Against the Spirits of Wickedness in the High Places

A guest post by by a reader with the noetic and obsessive name of Concept Junkie:

In a world where everyone cries “Wolf!”, the legitimate wolf attack will go unnoticed.

In a world where accusations of racism and sexism, etc., are hurled more commonly than people ask about the weather, does it do any good to make accusations of racism, sexism, etc., _even if you are absolutely correct_?

Having finished “Transhuman and Subhuman” last night, I have explored Mr. Wright’s musings on the philosophical and psychological underpinnings of liberal thinking that drive its symptoms of racism, sexism, etc. His thinking is, in my opinion, very clear, and he reaches many of the same conclusions I’ve reached (although much more thoroughly), and he correctly points out that this is much more than a disagreement about how to govern, or about different choices in lifestyle.

Even though it’s much harder, I think this is the strategy we need to take in trying to develop an approach to combating the evil thinking that is pervading our society. Honestly, this obsession with race, sex, sexuality, etc., isn’t the problem, it’s just a symptom of a deep-seated and non-obvious problem, one I feel I can’t really explain, and definitely don’t understand.

While I can appreciate the liberal idea of paying attention to viewpoints and kinds of people that are often ignored, the fact on the ground is that in doing so, they almost inevitably focus attention on bogus viewpoints, stupid ideas, or kinds of people that don’t have anything constructive to offer, or if they do, focus on aspects (sex, race, etc.) that are completely orthogonal to the merit under which they are judged (e.g., the ability to write a good book).

This is the great challenge in our culture war, and unfortunately everything, even the friggin’ science fiction awards has become a battlefield in that war.

The enemy (and yes, it’s appropriate to see them as enemies, and not as a loyal opposition) projects intensely and is usually very guilty of the same charges he levels. Perhaps this is deliberate, if not conscious, because it instantly disarms much of the effect of turning the charge right back around.

“You’re racist.”
“No, _you’re_ racist.”
“No, I’m not, you are…”
… ad nauseam.

… and frankly, I can say that I, and most people I know, are privileged in some ways, and have benefited from those privileges. (Although I think my privilege is primarily due to having had sensible, moral Catholic parents that got me on a good path and a sensible, moral Catholic wife to help keep me there.)

I have been struggling mightily to try to figure out how to debate with people whose main strategy is ad hominem attacks, who will ignore all facts except perhaps to pick nits on some minor detail, or who failing everything else will simply attack how I respond, instead of what I say. Naturally, I usually only persist in this kind of engagement for the benefit of spectators, whom I can hope to influence… at least if I can manage to comport myself in a civil and intelligent way. Swaying the sideliners is a valuable benefit, but we are also called by our nature to reach out to everyone, foremost in spreading the Gospel, but regardless, in simply trying to raise the level of discourse and attempt to communicate clearly and logically.

Influencing the spectators, the undecided or those in quiet agreement, perhaps not passionately, but who are at least interested will help, but again, it doesn’t get to the core of the problem. To do that, we must reach the True Believers, the ones who persist in their irrational, dogmatic beliefs, even if they can’t defend them in any meaningful way, the people whose entire mindset is rooted primarily in their own pride.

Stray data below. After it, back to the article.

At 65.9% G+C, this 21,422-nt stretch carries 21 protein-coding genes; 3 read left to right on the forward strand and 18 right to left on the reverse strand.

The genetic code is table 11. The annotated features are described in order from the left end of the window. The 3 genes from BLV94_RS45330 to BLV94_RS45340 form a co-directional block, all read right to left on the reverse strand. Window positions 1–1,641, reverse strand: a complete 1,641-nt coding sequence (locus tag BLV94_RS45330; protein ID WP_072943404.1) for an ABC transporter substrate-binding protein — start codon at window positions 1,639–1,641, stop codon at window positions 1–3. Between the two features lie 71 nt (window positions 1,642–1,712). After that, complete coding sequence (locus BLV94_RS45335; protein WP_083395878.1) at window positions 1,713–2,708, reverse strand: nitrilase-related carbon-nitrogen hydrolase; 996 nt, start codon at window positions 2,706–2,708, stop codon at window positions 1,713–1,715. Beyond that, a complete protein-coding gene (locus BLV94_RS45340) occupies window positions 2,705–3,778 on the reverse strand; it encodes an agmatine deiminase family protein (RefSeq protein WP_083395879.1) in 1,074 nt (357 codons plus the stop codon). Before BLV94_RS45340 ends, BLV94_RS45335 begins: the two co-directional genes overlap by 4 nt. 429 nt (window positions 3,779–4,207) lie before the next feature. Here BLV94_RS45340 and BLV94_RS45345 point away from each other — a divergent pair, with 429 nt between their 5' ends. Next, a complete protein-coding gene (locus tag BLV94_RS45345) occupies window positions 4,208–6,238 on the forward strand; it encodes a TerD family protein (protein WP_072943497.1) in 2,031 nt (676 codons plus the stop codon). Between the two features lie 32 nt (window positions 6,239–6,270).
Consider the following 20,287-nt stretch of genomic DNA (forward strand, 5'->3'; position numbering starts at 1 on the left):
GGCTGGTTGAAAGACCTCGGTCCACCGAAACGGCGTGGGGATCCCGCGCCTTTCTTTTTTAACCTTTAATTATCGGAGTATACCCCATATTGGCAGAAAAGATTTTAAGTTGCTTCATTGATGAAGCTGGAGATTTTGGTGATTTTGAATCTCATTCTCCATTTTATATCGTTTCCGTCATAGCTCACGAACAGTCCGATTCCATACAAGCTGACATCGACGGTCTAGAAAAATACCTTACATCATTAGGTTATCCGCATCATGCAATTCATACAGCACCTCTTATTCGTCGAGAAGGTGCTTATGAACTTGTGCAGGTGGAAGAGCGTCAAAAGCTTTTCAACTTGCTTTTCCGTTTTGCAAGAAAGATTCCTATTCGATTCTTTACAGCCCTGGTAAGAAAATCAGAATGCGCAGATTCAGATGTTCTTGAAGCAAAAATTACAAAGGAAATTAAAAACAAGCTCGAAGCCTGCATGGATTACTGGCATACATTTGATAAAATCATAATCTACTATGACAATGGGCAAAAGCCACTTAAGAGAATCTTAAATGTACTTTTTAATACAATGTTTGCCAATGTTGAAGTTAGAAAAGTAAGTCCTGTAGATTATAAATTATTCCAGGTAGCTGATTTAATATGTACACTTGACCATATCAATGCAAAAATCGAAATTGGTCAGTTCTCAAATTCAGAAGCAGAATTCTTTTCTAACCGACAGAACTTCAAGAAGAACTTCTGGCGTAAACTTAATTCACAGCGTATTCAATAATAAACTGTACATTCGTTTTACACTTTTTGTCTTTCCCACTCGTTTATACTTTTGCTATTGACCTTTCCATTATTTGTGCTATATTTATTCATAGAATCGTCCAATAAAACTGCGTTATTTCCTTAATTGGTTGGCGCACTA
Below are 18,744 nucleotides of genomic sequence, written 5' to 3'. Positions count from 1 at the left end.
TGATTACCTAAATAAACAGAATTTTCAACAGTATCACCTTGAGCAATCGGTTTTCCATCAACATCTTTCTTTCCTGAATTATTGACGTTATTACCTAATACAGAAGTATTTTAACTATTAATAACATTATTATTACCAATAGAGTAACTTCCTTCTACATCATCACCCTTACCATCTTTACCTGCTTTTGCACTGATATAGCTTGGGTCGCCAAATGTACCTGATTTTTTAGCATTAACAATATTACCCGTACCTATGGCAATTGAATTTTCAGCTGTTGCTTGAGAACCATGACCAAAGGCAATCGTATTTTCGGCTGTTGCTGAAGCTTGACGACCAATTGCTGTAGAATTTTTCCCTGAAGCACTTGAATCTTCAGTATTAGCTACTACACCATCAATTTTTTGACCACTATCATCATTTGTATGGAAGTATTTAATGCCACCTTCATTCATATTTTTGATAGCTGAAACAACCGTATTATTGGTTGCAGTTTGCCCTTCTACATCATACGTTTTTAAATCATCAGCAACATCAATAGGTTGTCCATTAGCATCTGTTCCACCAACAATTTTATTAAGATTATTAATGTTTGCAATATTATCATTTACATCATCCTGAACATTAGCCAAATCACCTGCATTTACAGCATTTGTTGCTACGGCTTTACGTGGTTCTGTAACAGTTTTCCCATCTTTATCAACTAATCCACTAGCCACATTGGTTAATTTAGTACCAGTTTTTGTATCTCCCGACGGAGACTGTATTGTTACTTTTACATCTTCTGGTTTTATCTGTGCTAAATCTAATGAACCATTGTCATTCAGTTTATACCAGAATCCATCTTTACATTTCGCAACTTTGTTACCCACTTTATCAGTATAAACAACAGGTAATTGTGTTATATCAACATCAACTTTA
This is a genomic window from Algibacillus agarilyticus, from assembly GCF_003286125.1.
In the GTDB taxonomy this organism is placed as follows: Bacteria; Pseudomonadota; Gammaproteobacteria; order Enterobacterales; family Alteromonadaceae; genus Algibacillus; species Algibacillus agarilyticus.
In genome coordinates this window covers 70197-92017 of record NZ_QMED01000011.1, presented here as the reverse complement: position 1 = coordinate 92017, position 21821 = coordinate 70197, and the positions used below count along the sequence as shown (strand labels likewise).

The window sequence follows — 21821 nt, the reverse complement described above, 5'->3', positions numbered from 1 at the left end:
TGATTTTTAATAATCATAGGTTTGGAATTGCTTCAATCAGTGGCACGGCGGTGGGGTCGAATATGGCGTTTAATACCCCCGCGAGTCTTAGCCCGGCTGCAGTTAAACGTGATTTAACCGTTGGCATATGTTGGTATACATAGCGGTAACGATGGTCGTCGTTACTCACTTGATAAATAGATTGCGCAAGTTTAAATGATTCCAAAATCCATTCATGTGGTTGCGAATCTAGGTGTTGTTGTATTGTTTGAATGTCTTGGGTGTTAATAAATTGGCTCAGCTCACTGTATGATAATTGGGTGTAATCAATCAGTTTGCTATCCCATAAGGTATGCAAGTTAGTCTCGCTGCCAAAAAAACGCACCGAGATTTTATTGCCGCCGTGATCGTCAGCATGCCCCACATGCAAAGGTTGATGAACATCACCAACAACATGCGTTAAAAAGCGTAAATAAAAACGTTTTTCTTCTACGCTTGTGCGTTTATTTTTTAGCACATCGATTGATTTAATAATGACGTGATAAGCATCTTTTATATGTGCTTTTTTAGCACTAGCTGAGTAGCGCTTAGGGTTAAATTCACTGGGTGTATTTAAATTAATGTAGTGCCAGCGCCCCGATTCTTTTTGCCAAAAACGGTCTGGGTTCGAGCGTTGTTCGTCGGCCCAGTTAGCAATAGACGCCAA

To me, the real crux of the biscuit isn’t that we are trying to reach people who are wrong and are trying to change their minds, it’s that we are trying to reach people who will not allow themselves to be reached, and trying to get them to change their minds about ideas that they accept no less dogmatically than the faithful accept the most emphatic ex cathedra declaration of faith and morals, but without the philosophical and intellectual underpinnings that make these declarations pretty much self-evident.

“For our wrestling is not against flesh and blood; but against principalities and power, against the rulers of the world of this darkness, against the spirits of wickedness in the high places.”

It was in 2008 that I came to realize just how true this is, and how pervasive it’s become. It’s not like I suddenly saw something I’d never seen before, but just that it came to the forefront of my attention, cast in much sharper relief than I’d ever witnessed before. It wasn’t just disappointing, it was downright creepy. But it definitely wasn’t new.

As much as I would like to think that if I can just speak clearly enough, cite some basic facts and appeal to common sense, that I can at least get an admission that I might have a point, I’ve had to come to the conclusion that even on the topics of politics, political correctness, even science itself, for Finagle’s sake, we are engaged in a spiritual battle, and much arm ourselves and engage in it appropriately. But most of all, we have to admit to ourselves that we can’t and won’t win this battle alone, but must rely on the Divine Physician who can heal any heart, and do what we can to open up a path to Him. It’s a much grander and much more difficult goal than getting someone to acknowledge a simple fact about economics or human biology or human nature, but it’s the only one that will truly have a lasting effect.

OK… I’ve rambled enough and my lunch is long finished. Anyone read any good SF lately? I’ve been listening to “The Dosadi Experiment” on Audible in the car and just started “Count To A Trillion”.